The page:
November has been a wild month for new cameras. What's really wild, though, is that arguably the two most noteworthy ones are throwback cameras – and it makes me wonder if going forwards actually means going backwards.
This month saw the introduction of a frankly silly number of new cameras: the Canon EOS R6 Mark II (opens in new tab), Sony A7R V (opens in new tab), Fujifilm X-T5 (opens in new tab) and OM System OM-5 (opens in new tab) – not to mention the GoPro Hero11 Black Mini (opens in new tab) and DJI Mavic 3 Classic (opens in new tab).
All mirrorless, all modern, all cutting edge… all well and good.
Then along came two highly surprising – and arguably far more interesting –camera announcements: the Pentax KF (opens in new tab) and Nikon Z fc Black Edition (opens in new tab). The former is a DSLR, which is inescapably yesterday's technology, and the latter is a retro-styled camera, which is inescapably modeled on yesterday's technology.
So on the one hand, we've got a slew of really modern cameras that are really advanced, but by proxy also really quite predictable. There is, after all, only so much excitement in more megapixels, more AF points, more frames per second and so on.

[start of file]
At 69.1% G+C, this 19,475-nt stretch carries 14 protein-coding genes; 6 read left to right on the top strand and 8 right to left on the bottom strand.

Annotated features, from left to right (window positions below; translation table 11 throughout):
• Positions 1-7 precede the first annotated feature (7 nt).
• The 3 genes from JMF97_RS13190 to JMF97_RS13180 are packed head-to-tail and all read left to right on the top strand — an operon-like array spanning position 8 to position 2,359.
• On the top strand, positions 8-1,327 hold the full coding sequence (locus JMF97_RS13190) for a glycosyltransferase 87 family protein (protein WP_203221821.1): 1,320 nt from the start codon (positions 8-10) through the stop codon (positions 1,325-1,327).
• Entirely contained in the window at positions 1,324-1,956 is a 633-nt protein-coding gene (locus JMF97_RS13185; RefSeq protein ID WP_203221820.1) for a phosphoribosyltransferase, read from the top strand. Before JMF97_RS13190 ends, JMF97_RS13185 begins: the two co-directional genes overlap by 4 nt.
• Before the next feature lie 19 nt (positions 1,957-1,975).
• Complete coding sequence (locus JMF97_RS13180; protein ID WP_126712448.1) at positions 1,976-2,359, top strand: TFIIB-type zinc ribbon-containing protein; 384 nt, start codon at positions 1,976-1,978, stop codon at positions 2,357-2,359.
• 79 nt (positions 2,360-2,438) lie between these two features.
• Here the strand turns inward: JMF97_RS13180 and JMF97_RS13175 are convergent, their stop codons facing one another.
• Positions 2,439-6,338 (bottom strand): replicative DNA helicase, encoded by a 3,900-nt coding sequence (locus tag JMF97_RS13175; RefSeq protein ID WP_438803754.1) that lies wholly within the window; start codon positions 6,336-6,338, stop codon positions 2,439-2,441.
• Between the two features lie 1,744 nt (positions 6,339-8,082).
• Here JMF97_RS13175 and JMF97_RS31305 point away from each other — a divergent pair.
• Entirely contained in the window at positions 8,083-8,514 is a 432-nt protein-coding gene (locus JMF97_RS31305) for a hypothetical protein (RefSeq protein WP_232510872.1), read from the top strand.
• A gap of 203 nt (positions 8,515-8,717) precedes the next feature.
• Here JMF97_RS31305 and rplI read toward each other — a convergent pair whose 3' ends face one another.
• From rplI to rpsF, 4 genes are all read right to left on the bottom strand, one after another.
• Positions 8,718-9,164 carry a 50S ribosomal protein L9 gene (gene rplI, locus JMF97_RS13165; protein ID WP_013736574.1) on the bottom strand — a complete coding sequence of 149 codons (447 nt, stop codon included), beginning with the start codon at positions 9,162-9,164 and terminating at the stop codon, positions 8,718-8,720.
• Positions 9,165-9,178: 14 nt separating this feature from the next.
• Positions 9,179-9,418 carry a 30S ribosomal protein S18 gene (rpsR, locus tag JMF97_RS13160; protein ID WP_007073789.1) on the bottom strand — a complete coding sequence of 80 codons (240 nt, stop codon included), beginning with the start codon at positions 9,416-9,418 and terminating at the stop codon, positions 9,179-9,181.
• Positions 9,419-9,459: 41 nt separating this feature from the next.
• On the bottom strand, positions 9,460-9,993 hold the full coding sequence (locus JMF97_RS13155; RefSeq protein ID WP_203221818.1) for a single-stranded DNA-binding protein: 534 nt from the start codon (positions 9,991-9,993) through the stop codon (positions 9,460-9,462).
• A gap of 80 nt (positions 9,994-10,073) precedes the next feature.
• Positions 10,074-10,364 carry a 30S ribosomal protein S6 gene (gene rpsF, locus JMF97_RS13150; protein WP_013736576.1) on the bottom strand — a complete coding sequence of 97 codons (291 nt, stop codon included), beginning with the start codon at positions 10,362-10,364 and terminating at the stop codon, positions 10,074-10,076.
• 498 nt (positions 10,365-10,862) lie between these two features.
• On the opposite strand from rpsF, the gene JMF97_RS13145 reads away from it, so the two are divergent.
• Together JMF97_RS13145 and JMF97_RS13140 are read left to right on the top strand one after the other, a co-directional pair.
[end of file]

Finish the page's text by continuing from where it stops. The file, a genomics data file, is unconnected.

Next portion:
And then we've got a couple of bodies so brazenly backwards-gazing that their throwback-ness becomes more exciting than the latest tech of the other cameras.
Now, I'm obviously not saying that 24MP DSLRs and mirrorless cameras designed to look like film SLRs are the future of photography. If they were, Canon and Nikon would still be cranking out new DSLRs and Olympus wouldn't have had to sell off its imaging division.
I do, however, think that we've become numb to the arms race that the modern camera industry has become. So numb, in fact, that most people I've spoken to are far more intrigued by the quirky color options of the Pentax KF than the fact that the R6 Mark II shoots 10fps faster than the original R6.
I guess what I'm saying is, we need something more from new cameras than just more bullet points with more specs. We need a little more heart, a little more soul, a little more character. It really wouldn't be the worst thing in the world if Sony released a garish blue camera, or Canon put out a retro-styled body once in a while.